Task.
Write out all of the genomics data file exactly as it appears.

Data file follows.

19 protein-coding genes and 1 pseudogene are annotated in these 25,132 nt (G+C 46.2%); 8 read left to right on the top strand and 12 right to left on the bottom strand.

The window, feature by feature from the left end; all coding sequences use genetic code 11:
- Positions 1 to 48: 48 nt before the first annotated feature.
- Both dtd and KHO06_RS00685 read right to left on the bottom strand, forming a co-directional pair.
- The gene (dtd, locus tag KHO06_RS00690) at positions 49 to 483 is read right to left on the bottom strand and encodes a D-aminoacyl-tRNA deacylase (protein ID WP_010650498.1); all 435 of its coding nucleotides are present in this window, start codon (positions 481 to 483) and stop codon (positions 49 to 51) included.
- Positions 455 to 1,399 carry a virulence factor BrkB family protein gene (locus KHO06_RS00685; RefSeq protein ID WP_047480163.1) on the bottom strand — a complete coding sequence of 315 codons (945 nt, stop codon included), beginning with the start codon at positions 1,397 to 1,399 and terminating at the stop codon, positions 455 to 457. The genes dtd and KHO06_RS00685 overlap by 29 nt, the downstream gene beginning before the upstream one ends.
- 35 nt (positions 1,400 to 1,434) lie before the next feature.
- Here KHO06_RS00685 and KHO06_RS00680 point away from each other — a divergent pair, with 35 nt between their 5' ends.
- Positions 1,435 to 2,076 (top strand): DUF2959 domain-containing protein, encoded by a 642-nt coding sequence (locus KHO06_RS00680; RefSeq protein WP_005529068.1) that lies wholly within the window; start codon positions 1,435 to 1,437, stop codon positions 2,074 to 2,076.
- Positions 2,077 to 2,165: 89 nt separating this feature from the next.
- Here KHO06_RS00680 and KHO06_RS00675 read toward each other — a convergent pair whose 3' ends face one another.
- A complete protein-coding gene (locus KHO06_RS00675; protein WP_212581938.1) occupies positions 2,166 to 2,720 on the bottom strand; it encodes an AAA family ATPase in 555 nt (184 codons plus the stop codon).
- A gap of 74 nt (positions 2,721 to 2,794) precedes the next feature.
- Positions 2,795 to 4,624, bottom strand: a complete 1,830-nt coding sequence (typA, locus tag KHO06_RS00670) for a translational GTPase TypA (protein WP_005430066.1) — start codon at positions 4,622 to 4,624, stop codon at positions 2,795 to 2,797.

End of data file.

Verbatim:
19 protein-coding genes and 1 pseudogene are annotated in these 25,132 nt (G+C 46.2%); 8 read left to right on the top strand and 12 right to left on the bottom strand.

The window, feature by feature from the left end; all coding sequences use genetic code 11:
- Positions 1 to 48: 48 nt before the first annotated feature.
- Both dtd and KHO06_RS00685 read right to left on the bottom strand, forming a co-directional pair.
- The gene (dtd, locus tag KHO06_RS00690) at positions 49 to 483 is read right to left on the bottom strand and encodes a D-aminoacyl-tRNA deacylase (protein ID WP_010650498.1); all 435 of its coding nucleotides are present in this window, start codon (positions 481 to 483) and stop codon (positions 49 to 51) included.
- Positions 455 to 1,399 carry a virulence factor BrkB family protein gene (locus KHO06_RS00685; RefSeq protein ID WP_047480163.1) on the bottom strand — a complete coding sequence of 315 codons (945 nt, stop codon included), beginning with the start codon at positions 1,397 to 1,399 and terminating at the stop codon, positions 455 to 457. The genes dtd and KHO06_RS00685 overlap by 29 nt, the downstream gene beginning before the upstream one ends.
- 35 nt (positions 1,400 to 1,434) lie before the next feature.
- Here KHO06_RS00685 and KHO06_RS00680 point away from each other — a divergent pair, with 35 nt between their 5' ends.
- Positions 1,435 to 2,076 (top strand): DUF2959 domain-containing protein, encoded by a 642-nt coding sequence (locus KHO06_RS00680; RefSeq protein WP_005529068.1) that lies wholly within the window; start codon positions 1,435 to 1,437, stop codon positions 2,074 to 2,076.
- Positions 2,077 to 2,165: 89 nt separating this feature from the next.
- Here KHO06_RS00680 and KHO06_RS00675 read toward each other — a convergent pair whose 3' ends face one another.
- A complete protein-coding gene (locus KHO06_RS00675; protein WP_212581938.1) occupies positions 2,166 to 2,720 on the bottom strand; it encodes an AAA family ATPase in 555 nt (184 codons plus the stop codon).
- A gap of 74 nt (positions 2,721 to 2,794) precedes the next feature.
- Positions 2,795 to 4,624, bottom strand: a complete 1,830-nt coding sequence (typA, locus tag KHO06_RS00670) for a translational GTPase TypA (protein WP_005430066.1) — start codon at positions 4,622 to 4,624, stop codon at positions 2,795 to 2,797.